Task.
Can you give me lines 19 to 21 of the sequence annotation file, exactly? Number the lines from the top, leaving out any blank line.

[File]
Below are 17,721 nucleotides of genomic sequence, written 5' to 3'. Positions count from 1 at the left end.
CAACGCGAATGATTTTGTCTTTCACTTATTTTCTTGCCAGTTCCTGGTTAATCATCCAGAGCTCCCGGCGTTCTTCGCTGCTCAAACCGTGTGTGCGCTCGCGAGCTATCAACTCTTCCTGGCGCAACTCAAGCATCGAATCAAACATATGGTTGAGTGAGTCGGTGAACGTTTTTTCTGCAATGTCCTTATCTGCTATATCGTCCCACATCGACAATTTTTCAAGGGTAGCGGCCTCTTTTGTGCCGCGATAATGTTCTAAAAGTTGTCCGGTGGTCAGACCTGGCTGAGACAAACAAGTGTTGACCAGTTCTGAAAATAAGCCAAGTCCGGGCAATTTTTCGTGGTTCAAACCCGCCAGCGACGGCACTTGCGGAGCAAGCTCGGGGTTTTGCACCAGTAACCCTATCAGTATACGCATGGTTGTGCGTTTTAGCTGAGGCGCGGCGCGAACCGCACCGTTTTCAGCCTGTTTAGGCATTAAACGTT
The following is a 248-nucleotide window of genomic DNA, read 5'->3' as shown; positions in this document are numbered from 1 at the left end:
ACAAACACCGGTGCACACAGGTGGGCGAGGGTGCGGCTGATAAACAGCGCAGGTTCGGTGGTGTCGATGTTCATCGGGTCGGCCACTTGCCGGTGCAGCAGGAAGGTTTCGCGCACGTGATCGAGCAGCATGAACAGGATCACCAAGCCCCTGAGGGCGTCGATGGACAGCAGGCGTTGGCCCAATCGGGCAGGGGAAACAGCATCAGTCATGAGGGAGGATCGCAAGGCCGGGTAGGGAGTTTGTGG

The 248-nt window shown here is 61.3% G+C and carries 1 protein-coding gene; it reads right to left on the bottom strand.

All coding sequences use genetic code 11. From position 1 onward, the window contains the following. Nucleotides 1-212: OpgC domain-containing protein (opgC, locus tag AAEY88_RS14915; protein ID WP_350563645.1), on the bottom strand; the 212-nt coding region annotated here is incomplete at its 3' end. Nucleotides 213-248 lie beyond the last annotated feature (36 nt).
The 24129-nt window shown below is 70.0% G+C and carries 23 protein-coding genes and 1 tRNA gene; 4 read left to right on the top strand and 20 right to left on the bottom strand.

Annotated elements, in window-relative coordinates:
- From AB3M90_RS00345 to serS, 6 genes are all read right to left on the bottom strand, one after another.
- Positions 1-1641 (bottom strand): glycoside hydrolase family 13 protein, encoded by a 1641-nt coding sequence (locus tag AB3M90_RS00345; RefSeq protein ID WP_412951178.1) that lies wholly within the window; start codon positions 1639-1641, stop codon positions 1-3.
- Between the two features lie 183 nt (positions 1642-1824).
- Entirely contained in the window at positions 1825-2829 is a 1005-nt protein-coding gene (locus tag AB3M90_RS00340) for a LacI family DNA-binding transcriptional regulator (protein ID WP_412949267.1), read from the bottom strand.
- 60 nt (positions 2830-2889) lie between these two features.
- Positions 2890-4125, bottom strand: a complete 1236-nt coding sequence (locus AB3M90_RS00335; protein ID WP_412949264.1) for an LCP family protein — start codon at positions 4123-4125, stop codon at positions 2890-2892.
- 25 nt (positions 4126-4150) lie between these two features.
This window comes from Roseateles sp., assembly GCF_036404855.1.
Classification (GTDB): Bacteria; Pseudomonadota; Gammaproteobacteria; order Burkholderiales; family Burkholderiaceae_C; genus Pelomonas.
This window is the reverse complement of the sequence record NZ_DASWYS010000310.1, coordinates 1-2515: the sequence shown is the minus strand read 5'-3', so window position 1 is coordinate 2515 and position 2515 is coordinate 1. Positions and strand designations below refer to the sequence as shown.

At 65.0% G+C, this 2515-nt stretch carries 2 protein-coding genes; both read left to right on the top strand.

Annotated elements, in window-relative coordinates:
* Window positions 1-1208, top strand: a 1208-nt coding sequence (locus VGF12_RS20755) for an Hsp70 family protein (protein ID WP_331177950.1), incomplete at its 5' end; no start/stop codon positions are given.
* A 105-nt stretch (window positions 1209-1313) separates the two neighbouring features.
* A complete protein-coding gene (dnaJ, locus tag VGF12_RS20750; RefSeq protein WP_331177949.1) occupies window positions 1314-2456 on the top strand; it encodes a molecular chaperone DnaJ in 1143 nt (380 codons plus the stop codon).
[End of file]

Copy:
At 65.0% G+C, this 2515-nt stretch carries 2 protein-coding genes; both read left to right on the top strand.

Annotated elements, in window-relative coordinates:
* Window positions 1-1208, top strand: a 1208-nt coding sequence (locus VGF12_RS20755) for an Hsp70 family protein (protein ID WP_331177950.1), incomplete at its 5' end; no start/stop codon positions are given.